Technical Note: Field-Scale Surface Soil Moisture Patterns and Their Relationship to Topographic Indices
Understanding variability patterns in soil moisture is critical for determining an optimal sampling scheme both in space and in time, as well as for determining optimal management zones for agricultural applications that involve moisture status. In this study, distributed near-surface gravimetric soil moisture samples were collected across a 3.3 ha field in central Illinois for ten dates in the summer of 2002, along with dense elevation data. Temporal stability and consistency of the moisture patterns were analyzed in order to determine a suitable grid size for mapping and management, as well as to investigate relationships between moisture patterns and topographic and soil property influences. Variogram analysis of surface moisture data revealed that the geospatial characteristics of the soil moisture patterns are similar from one date to another, which may allow for a single, rather than temporally variable, variogram to describe the spatial structure. For this field, a maximum cell size of 10 m was found to be appropriate for soil moisture studies on most of the sampling occasions. This could indicate an appropriate scale for precision farming operations or for intensive ground sampling. While some areas had consistent behavior with respect to field mean moisture content, no conclusive relationships between the overall patterns in the moisture data and the topographic and soil indices were identified. There were, however, some small but significant correlations between these two sets of data, particularly plan and tangential curvature, and also slopes. In areas of convergent flow, moisture content exhibited a slight tendency to be wetter than average. There also seemed to be a small influence of scale on the relationship between moisture patterns and topographic curvatures.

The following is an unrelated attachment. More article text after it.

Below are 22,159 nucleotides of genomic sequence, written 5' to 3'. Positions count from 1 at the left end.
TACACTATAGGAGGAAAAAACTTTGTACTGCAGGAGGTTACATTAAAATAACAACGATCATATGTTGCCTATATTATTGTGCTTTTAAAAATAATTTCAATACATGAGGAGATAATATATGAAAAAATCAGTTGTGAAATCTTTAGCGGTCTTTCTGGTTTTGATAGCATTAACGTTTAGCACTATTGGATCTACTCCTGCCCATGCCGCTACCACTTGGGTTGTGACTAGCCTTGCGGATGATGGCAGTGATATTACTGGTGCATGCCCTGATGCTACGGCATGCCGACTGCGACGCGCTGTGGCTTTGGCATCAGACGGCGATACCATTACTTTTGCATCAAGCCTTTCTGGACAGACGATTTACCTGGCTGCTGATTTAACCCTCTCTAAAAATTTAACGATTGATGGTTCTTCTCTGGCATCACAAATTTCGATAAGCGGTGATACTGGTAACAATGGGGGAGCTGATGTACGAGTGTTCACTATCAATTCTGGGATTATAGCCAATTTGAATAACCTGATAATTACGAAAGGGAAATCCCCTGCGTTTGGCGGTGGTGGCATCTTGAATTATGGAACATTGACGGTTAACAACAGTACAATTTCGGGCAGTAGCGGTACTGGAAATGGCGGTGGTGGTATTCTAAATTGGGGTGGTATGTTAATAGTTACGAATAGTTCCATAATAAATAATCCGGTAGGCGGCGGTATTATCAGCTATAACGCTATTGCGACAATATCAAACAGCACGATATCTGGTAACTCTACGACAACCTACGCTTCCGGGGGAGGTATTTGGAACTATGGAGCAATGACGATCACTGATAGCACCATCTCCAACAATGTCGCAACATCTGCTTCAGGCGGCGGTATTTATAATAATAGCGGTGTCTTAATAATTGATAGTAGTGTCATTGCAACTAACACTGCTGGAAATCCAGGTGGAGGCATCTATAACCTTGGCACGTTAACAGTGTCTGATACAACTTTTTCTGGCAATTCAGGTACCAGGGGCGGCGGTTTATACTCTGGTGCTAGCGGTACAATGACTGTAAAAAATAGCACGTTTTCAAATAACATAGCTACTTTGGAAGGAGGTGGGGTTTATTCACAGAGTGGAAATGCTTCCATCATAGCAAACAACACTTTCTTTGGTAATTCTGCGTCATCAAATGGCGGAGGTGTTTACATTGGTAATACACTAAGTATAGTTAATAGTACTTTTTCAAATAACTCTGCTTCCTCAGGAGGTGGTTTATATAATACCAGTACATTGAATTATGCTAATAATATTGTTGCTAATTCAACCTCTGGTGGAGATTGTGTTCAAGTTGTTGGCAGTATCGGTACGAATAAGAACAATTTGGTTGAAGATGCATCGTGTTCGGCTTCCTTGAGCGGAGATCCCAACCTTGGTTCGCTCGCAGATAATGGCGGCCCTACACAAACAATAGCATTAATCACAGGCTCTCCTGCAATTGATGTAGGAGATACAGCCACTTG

This article is from Transactions of the ASABE 50, no. 2 (2007): 557–564.